Poetics Of The Pretext

Reading Lautréamont

Roland-François Lack

Poetics Of The Pretext

Roland-François Lack

Distributed for University of Exeter Press

250 pages | 8-4/5 x 5-9/10
Paper $62.00 ISBN: 9780859894982 Published January 1998 For sale in North and South America, Australia, and New Zealand only
Poetics of the Pretext is an original study of the French poet Lautréamont (1846-1870), who was rediscovered by the Surrealists in the 1920s and promoted to the vanguard of theoretical debate by the 'Telquelists' of the 1960s, but whose work has remained largely ignored or misinterpreted beyond a small circle of enthusiasts.
Poetics of the Pretext analyses closely the texts, pretexts and intertexts of this innovative poet, bringing Les Chants de Maldoror and Poésies to the foreground of contemporary critical debates around poetics, genre, intertextuality and influence. This book will make a major contribution to our understanding not only of the work of Lautréamont but also to the function of originality, imitation and plagiarism in the nineteenth century.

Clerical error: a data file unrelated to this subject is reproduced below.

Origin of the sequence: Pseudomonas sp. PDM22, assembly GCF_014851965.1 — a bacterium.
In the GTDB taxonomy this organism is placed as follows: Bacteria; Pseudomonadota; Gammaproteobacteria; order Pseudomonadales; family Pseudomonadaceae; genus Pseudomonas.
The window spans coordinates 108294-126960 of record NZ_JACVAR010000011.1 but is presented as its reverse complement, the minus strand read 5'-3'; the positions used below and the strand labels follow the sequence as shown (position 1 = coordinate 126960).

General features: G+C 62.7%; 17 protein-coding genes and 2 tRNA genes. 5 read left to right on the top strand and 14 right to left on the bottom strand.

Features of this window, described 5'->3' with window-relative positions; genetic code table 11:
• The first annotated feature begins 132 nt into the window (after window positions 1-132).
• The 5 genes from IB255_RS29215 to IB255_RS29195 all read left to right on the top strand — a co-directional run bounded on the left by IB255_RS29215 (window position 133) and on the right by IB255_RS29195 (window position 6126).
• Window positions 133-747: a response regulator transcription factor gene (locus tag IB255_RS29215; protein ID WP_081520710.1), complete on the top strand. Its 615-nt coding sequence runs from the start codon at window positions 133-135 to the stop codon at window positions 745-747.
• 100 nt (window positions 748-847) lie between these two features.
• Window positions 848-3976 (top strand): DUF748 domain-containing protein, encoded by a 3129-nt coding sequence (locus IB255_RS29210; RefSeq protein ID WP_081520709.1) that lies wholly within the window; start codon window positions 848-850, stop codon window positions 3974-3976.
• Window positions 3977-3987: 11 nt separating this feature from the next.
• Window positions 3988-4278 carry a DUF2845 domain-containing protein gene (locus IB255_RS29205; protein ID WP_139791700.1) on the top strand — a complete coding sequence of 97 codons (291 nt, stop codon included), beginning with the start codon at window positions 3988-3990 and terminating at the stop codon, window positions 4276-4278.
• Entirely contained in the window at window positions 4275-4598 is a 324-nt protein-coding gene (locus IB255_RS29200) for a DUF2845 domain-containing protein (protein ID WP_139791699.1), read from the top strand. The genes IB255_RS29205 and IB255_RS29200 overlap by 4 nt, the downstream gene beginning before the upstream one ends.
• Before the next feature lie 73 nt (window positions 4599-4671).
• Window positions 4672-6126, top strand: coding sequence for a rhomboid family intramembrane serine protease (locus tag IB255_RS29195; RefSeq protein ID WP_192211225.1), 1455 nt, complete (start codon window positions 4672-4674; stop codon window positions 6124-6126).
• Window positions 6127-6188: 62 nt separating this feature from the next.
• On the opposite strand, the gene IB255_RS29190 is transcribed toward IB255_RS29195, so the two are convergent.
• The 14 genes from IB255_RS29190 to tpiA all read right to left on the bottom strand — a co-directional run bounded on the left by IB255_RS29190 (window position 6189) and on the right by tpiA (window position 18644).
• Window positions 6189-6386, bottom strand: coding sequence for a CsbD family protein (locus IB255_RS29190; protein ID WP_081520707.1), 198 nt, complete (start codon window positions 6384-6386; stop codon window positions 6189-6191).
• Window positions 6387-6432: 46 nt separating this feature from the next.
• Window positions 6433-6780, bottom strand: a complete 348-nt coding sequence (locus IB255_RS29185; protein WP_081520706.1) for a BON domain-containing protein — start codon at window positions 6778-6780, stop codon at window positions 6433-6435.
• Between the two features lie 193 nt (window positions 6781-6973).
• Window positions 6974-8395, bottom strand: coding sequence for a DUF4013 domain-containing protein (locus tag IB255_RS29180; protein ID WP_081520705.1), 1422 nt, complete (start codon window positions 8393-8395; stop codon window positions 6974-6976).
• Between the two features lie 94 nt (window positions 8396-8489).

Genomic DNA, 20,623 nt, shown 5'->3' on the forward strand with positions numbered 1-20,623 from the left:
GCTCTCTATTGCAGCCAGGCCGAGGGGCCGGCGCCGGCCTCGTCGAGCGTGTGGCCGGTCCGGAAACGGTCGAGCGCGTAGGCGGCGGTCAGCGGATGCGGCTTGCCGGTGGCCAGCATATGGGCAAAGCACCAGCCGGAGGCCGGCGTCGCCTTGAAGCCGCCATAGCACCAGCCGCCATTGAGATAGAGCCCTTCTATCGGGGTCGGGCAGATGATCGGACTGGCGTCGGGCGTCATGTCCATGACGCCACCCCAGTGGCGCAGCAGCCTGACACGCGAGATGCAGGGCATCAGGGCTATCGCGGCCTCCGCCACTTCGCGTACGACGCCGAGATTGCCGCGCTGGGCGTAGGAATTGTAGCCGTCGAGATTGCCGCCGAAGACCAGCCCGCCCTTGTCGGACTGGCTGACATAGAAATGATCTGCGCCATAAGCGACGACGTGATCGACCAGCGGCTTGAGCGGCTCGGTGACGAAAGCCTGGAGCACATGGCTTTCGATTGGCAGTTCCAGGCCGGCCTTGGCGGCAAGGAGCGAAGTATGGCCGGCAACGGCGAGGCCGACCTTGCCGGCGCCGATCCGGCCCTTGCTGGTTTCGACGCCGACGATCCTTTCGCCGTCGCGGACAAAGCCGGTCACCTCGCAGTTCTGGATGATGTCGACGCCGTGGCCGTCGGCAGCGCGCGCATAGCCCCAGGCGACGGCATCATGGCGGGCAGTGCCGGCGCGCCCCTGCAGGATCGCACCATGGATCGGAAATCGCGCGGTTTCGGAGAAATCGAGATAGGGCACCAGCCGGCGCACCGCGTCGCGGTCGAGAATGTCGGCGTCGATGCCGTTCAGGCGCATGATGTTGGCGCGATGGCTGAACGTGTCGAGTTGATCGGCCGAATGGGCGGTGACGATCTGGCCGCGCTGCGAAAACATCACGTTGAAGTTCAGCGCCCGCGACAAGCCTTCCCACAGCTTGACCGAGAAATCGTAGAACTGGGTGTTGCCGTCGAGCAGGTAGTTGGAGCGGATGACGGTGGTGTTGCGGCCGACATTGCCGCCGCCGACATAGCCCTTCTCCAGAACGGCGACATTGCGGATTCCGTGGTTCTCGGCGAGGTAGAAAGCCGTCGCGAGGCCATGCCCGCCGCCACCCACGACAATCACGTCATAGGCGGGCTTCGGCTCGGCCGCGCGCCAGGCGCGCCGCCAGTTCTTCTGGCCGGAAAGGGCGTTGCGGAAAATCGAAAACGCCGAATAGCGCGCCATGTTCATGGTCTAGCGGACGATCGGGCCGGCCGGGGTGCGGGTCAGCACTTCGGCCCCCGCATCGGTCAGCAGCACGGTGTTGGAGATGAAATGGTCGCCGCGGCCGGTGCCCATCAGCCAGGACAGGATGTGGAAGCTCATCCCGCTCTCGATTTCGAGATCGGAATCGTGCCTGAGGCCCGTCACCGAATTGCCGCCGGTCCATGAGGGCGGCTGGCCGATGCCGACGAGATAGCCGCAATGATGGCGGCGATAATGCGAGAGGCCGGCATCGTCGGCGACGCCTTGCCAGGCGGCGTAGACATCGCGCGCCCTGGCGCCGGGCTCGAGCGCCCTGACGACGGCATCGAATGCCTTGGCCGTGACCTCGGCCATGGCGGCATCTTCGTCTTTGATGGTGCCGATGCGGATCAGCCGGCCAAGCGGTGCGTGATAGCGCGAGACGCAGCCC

Review Quotes
Forum for Modern Language Studies

“The main focus here, . . . is the Bloomian concept of the anxiety of influence in its six forms. Literary theory is combined with literary history of the period round Poésies in ways which will offer new approaches to the study of intertextuality. In particular, the treatment of the elision in Lautréamont of creativity with plagiarism may offer a way of reading late twentieth-century production of text, including critical theory.” –Forum for Modern Language Studies, Volume 35, Number 4 1999

New Zealand Journal of French Studies

“Roland-François Lack...proves himself to be not only a fine sleuth, learned and thorough, but also a clever exegete and theorist.” –New Zealand Journal of French Studies, Volume 20, Number 1 1999

For more information, or to order this book, please visit http://www.press.uchicago.edu
Google preview here

Chicago Manual of Style |

RSS Feed

RSS feed of the latest books from University of Exeter Press. RSS Feed